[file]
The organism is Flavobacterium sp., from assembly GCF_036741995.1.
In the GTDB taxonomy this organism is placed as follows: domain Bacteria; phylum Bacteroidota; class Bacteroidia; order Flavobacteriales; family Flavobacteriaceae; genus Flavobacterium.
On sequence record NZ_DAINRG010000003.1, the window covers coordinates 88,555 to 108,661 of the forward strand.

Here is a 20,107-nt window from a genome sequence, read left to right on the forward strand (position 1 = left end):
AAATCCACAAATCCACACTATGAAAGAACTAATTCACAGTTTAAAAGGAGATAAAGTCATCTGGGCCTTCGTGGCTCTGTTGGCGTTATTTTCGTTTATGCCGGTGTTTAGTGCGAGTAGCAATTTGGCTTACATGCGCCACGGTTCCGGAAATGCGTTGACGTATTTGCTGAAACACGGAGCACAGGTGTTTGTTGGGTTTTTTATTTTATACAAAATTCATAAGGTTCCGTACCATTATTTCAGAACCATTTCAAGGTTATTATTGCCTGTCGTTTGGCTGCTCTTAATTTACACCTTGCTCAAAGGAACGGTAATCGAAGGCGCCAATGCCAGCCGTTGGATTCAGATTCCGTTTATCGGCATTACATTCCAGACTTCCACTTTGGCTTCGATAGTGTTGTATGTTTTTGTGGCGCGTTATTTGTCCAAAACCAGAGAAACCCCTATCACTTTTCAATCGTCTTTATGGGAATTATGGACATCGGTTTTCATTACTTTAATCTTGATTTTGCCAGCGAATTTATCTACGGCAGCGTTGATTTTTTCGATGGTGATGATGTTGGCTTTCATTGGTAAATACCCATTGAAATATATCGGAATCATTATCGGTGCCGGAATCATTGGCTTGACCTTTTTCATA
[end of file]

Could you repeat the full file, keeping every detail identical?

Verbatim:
The organism is Flavobacterium sp., from assembly GCF_036741995.1.
In the GTDB taxonomy this organism is placed as follows: domain Bacteria; phylum Bacteroidota; class Bacteroidia; order Flavobacteriales; family Flavobacteriaceae; genus Flavobacterium.
On sequence record NZ_DAINRG010000003.1, the window covers coordinates 88,555 to 108,661 of the forward strand.

Here is a 20,107-nt window from a genome sequence, read left to right on the forward strand (position 1 = left end):
AAATCCACAAATCCACACTATGAAAGAACTAATTCACAGTTTAAAAGGAGATAAAGTCATCTGGGCCTTCGTGGCTCTGTTGGCGTTATTTTCGTTTATGCCGGTGTTTAGTGCGAGTAGCAATTTGGCTTACATGCGCCACGGTTCCGGAAATGCGTTGACGTATTTGCTGAAACACGGAGCACAGGTGTTTGTTGGGTTTTTTATTTTATACAAAATTCATAAGGTTCCGTACCATTATTTCAGAACCATTTCAAGGTTATTATTGCCTGTCGTTTGGCTGCTCTTAATTTACACCTTGCTCAAAGGAACGGTAATCGAAGGCGCCAATGCCAGCCGTTGGATTCAGATTCCGTTTATCGGCATTACATTCCAGACTTCCACTTTGGCTTCGATAGTGTTGTATGTTTTTGTGGCGCGTTATTTGTCCAAAACCAGAGAAACCCCTATCACTTTTCAATCGTCTTTATGGGAATTATGGACATCGGTTTTCATTACTTTAATCTTGATTTTGCCAGCGAATTTATCTACGGCAGCGTTGATTTTTTCGATGGTGATGATGTTGGCTTTCATTGGTAAATACCCATTGAAATATATCGGAATCATTATCGGTGCCGGAATCATTGGCTTGACCTTTTTCATA